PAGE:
- Wind damage: Because flat roofs have a smaller surface area in contact with the wind, they may be more prone to wind damage than sloped roofs.
- More prone to leaks: Flat roofs are more prone to leaks than sloped roofs, as water can easily pool on the surface of the roof. This can lead to damage to the roofing material and the structure underneath.
- Higher installation cost: Installing a flat roof can be more expensive than a sloped roof because it requires specialized equipment and knowledge to properly install and maintain.
What are Curved Roof Tiles?
As their name implies, curved roof tiles are used to cover curved or barrel-shaped roofs. They are typically made of clay or concrete and are designed to be installed in a specific pattern that follows the curve of the roof. The tiles are typically curved in a semi-circular shape which allows them to fit together and create a seamless, rounded surface.
Curved roof tiles are not just used for aesthetic purposes but also have functional advantages like shedding rainwater and snow more efficiently than flat roof tiles, and can also increase the structural stability of the roof. However, these tiles are generally more difficult to install and have a higher cost compared to flat roof tiles. Here are some advantages of curved roof tiles.
Roof Drainage System
Disadvantages of Curved Roof Tiles
There are several disadvantages to using curved roof tiles:
- More difficult to install: Curved roof tiles are more difficult to install than flat roof tiles because they require specialized equipment and knowledge to properly fit the tiles together to form a seamless, rounded surface.
- Higher cost: Curved roof tiles are generally more expensive than flat roof tiles, due to their specialized design and the difficulty of installation.
- Less durable: Curved roof tiles may not be as durable as flat roof tiles, as they are more prone to cracking and breaking due to the curvature of the tile.
- Limited availability: Curved roof tiles may not be widely available and may be difficult to find in certain areas. This can make it more difficult to source the necessary materials for a curved roofing project.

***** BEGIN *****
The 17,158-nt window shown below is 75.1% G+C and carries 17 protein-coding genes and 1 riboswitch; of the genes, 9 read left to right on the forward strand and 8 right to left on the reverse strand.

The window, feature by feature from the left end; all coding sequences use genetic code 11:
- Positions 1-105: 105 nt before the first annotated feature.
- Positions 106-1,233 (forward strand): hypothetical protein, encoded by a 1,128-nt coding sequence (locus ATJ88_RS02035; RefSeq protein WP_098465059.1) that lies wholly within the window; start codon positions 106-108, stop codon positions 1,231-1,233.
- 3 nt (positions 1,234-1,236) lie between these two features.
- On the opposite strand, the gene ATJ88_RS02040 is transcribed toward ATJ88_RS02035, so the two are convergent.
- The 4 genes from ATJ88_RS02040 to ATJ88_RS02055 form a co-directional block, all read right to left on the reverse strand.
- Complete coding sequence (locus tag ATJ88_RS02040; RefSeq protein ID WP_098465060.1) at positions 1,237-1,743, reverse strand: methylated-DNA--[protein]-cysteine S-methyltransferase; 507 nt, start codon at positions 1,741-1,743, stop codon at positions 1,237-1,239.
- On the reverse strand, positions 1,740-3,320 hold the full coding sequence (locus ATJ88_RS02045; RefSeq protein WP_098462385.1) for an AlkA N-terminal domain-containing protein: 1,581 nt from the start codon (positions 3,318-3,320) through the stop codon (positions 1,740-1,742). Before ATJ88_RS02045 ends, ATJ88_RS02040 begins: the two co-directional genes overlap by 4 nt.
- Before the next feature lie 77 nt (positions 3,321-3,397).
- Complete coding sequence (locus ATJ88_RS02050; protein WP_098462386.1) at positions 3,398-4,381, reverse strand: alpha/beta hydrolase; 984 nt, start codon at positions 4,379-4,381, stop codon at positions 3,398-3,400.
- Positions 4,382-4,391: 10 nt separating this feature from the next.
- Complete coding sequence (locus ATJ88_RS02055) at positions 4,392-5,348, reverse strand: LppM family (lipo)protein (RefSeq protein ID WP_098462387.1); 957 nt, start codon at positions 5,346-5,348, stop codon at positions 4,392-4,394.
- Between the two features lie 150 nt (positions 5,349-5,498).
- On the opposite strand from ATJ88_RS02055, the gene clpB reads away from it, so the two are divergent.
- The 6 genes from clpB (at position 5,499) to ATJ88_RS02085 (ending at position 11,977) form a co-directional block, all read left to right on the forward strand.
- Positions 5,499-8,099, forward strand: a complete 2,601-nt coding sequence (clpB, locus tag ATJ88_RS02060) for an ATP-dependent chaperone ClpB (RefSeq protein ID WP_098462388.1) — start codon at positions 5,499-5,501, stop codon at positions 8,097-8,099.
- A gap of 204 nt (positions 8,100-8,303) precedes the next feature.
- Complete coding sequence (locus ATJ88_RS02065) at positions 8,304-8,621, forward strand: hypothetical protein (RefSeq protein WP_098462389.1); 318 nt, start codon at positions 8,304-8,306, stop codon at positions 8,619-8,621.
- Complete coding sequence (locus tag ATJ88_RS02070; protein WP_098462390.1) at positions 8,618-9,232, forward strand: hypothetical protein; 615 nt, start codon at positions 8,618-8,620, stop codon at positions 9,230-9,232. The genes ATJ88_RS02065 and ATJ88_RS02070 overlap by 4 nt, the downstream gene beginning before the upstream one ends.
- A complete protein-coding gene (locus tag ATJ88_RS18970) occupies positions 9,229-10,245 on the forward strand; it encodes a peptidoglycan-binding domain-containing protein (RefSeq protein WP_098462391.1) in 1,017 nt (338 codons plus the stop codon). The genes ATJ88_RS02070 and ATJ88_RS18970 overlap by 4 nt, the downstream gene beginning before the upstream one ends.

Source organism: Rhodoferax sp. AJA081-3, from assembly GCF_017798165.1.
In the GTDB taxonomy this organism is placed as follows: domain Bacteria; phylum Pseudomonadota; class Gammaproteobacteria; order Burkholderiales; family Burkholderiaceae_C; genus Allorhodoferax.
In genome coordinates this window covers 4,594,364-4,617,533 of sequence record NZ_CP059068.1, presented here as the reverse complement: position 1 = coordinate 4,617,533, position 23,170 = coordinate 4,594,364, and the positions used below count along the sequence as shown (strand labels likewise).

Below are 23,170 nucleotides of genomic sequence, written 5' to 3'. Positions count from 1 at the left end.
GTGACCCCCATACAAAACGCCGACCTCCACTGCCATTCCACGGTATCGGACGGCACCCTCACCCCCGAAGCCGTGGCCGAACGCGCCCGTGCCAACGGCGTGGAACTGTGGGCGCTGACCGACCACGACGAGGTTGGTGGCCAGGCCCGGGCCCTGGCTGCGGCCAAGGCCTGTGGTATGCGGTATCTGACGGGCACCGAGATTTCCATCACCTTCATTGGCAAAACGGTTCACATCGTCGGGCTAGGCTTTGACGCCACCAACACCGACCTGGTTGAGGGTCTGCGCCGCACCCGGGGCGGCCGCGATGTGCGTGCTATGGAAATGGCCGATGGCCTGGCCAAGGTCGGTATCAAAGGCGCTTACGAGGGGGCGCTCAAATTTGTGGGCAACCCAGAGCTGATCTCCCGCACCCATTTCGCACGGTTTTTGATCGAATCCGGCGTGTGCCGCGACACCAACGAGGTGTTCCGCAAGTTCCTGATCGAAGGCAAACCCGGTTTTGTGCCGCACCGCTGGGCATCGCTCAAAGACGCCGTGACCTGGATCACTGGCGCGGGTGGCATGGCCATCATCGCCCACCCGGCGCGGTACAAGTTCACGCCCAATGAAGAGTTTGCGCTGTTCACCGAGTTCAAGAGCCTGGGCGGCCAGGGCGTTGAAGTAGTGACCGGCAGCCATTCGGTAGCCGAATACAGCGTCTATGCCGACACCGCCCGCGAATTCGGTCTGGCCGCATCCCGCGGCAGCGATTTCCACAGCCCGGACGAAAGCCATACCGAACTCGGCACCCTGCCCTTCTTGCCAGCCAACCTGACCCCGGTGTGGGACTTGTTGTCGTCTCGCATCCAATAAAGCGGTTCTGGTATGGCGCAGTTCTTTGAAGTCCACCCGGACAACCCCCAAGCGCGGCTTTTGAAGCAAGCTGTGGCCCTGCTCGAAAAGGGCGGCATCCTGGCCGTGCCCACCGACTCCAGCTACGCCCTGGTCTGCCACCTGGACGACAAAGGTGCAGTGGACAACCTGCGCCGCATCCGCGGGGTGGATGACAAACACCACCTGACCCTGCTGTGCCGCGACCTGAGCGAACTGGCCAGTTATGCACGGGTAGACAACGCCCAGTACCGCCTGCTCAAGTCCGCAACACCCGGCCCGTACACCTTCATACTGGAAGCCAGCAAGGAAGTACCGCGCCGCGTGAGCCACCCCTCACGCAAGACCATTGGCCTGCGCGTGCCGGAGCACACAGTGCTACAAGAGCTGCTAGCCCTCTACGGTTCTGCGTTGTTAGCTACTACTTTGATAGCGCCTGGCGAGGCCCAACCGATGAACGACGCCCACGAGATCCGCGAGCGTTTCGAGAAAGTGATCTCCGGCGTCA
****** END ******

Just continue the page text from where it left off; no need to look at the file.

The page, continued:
- More prone to weathering: Due to the curvature of the tiles, they might be more prone to weathering and erosion when exposed to heavy rain, snow, or strong winds.
- Less efficient in shedding water: Curved roof tiles are not as efficient in shedding water as flat roof tiles, which can lead to potential leaks and damage to the roof.
Climate and Climate-Related Considerations When Choosing Roof Tiles
The climate is an important consideration when deciding on the style and shape of roof tiles. In areas that have high snowfall, flat tiles more evenly spread the weight of snow and permit melting to happen in a more uniform manner.
Tiles that are curved, however, could cause snow build-up in valleys, and also increased the probability of ice dams being formed and creating damage.
In another sense, regions that experience a lot of rain, or alternatively dry climates could benefit from curved tiles. Curved tiles are better at facilitating the drainage of water and decreasing the chance of water retention on the tiles’ surface.
In dry environments, tiles made of either synthetic or clay materials are better adapted to cope with the sun’s harsh rays as opposed to wood or asphalt. Whatever option you finally decide on, flat or curved, both need proper maintenance to ensure their longevity. It’s always advisable you hire a professional to get the job done.